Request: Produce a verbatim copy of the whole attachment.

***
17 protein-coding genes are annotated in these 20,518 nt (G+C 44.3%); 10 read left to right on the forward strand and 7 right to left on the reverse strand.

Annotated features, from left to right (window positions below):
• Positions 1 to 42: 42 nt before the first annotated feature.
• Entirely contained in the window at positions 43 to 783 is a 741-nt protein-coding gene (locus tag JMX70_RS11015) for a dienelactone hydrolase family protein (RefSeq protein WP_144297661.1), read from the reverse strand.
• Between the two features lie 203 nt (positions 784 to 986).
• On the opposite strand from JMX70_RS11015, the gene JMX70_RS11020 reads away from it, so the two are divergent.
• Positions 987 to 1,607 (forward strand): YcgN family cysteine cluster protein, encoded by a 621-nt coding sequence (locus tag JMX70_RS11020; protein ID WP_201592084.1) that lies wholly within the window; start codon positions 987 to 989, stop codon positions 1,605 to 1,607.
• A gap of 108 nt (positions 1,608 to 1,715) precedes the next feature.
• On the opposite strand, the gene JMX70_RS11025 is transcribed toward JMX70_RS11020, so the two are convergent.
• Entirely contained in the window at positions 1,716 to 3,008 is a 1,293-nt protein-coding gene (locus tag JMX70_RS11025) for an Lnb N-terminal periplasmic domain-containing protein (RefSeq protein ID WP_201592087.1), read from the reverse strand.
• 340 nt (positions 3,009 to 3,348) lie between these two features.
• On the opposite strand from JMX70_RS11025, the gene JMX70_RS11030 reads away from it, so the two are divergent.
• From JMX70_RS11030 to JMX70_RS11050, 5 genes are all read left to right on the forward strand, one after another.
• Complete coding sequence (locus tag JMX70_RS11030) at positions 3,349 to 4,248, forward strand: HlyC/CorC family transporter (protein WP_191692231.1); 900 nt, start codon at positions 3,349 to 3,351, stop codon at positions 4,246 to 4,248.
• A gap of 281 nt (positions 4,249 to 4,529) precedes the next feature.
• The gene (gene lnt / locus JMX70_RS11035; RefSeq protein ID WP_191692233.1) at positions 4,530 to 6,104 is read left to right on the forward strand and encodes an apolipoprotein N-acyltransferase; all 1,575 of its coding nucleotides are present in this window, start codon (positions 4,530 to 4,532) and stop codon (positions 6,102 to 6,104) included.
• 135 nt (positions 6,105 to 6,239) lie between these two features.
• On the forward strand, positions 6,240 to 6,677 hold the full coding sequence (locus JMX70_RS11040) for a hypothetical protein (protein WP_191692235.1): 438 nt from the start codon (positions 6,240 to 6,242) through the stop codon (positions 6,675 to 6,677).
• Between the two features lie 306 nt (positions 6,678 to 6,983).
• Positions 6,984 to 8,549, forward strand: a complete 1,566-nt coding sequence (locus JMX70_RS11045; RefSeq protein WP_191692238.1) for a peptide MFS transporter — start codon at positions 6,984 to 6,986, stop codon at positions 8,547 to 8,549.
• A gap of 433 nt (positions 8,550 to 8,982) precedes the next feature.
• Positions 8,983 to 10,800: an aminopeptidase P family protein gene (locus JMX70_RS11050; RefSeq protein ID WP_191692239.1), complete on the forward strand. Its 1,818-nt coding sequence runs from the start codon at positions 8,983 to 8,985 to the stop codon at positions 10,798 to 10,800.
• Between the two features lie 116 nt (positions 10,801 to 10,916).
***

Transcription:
17 protein-coding genes are annotated in these 20,518 nt (G+C 44.3%); 10 read left to right on the forward strand and 7 right to left on the reverse strand.

Annotated features, from left to right (window positions below):
• Positions 1 to 42: 42 nt before the first annotated feature.
• Entirely contained in the window at positions 43 to 783 is a 741-nt protein-coding gene (locus tag JMX70_RS11015) for a dienelactone hydrolase family protein (RefSeq protein WP_144297661.1), read from the reverse strand.
• Between the two features lie 203 nt (positions 784 to 986).
• On the opposite strand from JMX70_RS11015, the gene JMX70_RS11020 reads away from it, so the two are divergent.
• Positions 987 to 1,607 (forward strand): YcgN family cysteine cluster protein, encoded by a 621-nt coding sequence (locus tag JMX70_RS11020; protein ID WP_201592084.1) that lies wholly within the window; start codon positions 987 to 989, stop codon positions 1,605 to 1,607.
• A gap of 108 nt (positions 1,608 to 1,715) precedes the next feature.
• On the opposite strand, the gene JMX70_RS11025 is transcribed toward JMX70_RS11020, so the two are convergent.
• Entirely contained in the window at positions 1,716 to 3,008 is a 1,293-nt protein-coding gene (locus tag JMX70_RS11025) for an Lnb N-terminal periplasmic domain-containing protein (RefSeq protein ID WP_201592087.1), read from the reverse strand.
• 340 nt (positions 3,009 to 3,348) lie between these two features.
• On the opposite strand from JMX70_RS11025, the gene JMX70_RS11030 reads away from it, so the two are divergent.
• From JMX70_RS11030 to JMX70_RS11050, 5 genes are all read left to right on the forward strand, one after another.
• Complete coding sequence (locus tag JMX70_RS11030) at positions 3,349 to 4,248, forward strand: HlyC/CorC family transporter (protein WP_191692231.1); 900 nt, start codon at positions 3,349 to 3,351, stop codon at positions 4,246 to 4,248.
• A gap of 281 nt (positions 4,249 to 4,529) precedes the next feature.
• The gene (gene lnt / locus JMX70_RS11035; RefSeq protein ID WP_191692233.1) at positions 4,530 to 6,104 is read left to right on the forward strand and encodes an apolipoprotein N-acyltransferase; all 1,575 of its coding nucleotides are present in this window, start codon (positions 4,530 to 4,532) and stop codon (positions 6,102 to 6,104) included.
• 135 nt (positions 6,105 to 6,239) lie between these two features.
• On the forward strand, positions 6,240 to 6,677 hold the full coding sequence (locus JMX70_RS11040) for a hypothetical protein (protein WP_191692235.1): 438 nt from the start codon (positions 6,240 to 6,242) through the stop codon (positions 6,675 to 6,677).
• Between the two features lie 306 nt (positions 6,678 to 6,983).
• Positions 6,984 to 8,549, forward strand: a complete 1,566-nt coding sequence (locus JMX70_RS11045; RefSeq protein WP_191692238.1) for a peptide MFS transporter — start codon at positions 6,984 to 6,986, stop codon at positions 8,547 to 8,549.
• A gap of 433 nt (positions 8,550 to 8,982) precedes the next feature.
• Positions 8,983 to 10,800: an aminopeptidase P family protein gene (locus JMX70_RS11050; RefSeq protein ID WP_191692239.1), complete on the forward strand. Its 1,818-nt coding sequence runs from the start codon at positions 8,983 to 8,985 to the stop codon at positions 10,798 to 10,800.
• Between the two features lie 116 nt (positions 10,801 to 10,916).